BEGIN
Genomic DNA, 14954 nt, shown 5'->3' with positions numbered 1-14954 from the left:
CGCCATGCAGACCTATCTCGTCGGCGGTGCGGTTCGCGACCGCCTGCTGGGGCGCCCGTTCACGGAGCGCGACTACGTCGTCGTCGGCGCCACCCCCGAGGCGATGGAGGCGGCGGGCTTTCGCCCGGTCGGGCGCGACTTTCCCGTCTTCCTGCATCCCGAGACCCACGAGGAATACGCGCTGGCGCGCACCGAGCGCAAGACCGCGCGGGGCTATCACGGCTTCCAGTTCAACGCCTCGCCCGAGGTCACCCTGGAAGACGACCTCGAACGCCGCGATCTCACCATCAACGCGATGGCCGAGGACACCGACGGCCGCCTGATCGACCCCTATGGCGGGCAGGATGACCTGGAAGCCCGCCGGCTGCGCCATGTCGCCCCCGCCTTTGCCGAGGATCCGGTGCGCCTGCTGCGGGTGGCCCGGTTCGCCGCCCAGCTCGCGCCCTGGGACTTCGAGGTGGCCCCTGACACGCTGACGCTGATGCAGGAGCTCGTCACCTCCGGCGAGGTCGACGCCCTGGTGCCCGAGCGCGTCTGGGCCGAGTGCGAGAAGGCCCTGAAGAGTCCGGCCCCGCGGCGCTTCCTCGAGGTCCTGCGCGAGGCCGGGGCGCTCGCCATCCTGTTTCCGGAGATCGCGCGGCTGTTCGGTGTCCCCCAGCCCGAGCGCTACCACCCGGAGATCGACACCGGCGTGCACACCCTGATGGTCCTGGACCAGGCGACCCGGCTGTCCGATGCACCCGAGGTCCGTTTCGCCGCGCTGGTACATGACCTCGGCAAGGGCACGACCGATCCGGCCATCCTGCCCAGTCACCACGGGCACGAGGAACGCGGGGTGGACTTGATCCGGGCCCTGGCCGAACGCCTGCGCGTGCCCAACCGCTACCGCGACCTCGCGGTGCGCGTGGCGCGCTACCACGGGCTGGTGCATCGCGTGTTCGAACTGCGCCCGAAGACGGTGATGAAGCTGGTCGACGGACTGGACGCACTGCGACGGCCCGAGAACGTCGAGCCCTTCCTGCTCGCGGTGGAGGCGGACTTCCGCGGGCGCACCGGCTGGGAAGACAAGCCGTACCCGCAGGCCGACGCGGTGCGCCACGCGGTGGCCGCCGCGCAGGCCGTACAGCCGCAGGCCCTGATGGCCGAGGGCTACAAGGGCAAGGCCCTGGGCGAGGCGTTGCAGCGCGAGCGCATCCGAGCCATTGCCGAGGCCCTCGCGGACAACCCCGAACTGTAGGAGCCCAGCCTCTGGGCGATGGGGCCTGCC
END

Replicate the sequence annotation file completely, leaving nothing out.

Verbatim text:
Genomic DNA, 14954 nt, shown 5'->3' with positions numbered 1-14954 from the left:
CGCCATGCAGACCTATCTCGTCGGCGGTGCGGTTCGCGACCGCCTGCTGGGGCGCCCGTTCACGGAGCGCGACTACGTCGTCGTCGGCGCCACCCCCGAGGCGATGGAGGCGGCGGGCTTTCGCCCGGTCGGGCGCGACTTTCCCGTCTTCCTGCATCCCGAGACCCACGAGGAATACGCGCTGGCGCGCACCGAGCGCAAGACCGCGCGGGGCTATCACGGCTTCCAGTTCAACGCCTCGCCCGAGGTCACCCTGGAAGACGACCTCGAACGCCGCGATCTCACCATCAACGCGATGGCCGAGGACACCGACGGCCGCCTGATCGACCCCTATGGCGGGCAGGATGACCTGGAAGCCCGCCGGCTGCGCCATGTCGCCCCCGCCTTTGCCGAGGATCCGGTGCGCCTGCTGCGGGTGGCCCGGTTCGCCGCCCAGCTCGCGCCCTGGGACTTCGAGGTGGCCCCTGACACGCTGACGCTGATGCAGGAGCTCGTCACCTCCGGCGAGGTCGACGCCCTGGTGCCCGAGCGCGTCTGGGCCGAGTGCGAGAAGGCCCTGAAGAGTCCGGCCCCGCGGCGCTTCCTCGAGGTCCTGCGCGAGGCCGGGGCGCTCGCCATCCTGTTTCCGGAGATCGCGCGGCTGTTCGGTGTCCCCCAGCCCGAGCGCTACCACCCGGAGATCGACACCGGCGTGCACACCCTGATGGTCCTGGACCAGGCGACCCGGCTGTCCGATGCACCCGAGGTCCGTTTCGCCGCGCTGGTACATGACCTCGGCAAGGGCACGACCGATCCGGCCATCCTGCCCAGTCACCACGGGCACGAGGAACGCGGGGTGGACTTGATCCGGGCCCTGGCCGAACGCCTGCGCGTGCCCAACCGCTACCGCGACCTCGCGGTGCGCGTGGCGCGCTACCACGGGCTGGTGCATCGCGTGTTCGAACTGCGCCCGAAGACGGTGATGAAGCTGGTCGACGGACTGGACGCACTGCGACGGCCCGAGAACGTCGAGCCCTTCCTGCTCGCGGTGGAGGCGGACTTCCGCGGGCGCACCGGCTGGGAAGACAAGCCGTACCCGCAGGCCGACGCGGTGCGCCACGCGGTGGCCGCCGCGCAGGCCGTACAGCCGCAGGCCCTGATGGCCGAGGGCTACAAGGGCAAGGCCCTGGGCGAGGCGTTGCAGCGCGAGCGCATCCGAGCCATTGCCGAGGCCCTCGCGGACAACCCCGAACTGTAGGAGCCCAGCCTCTGGGCGATGGGGCCTGCC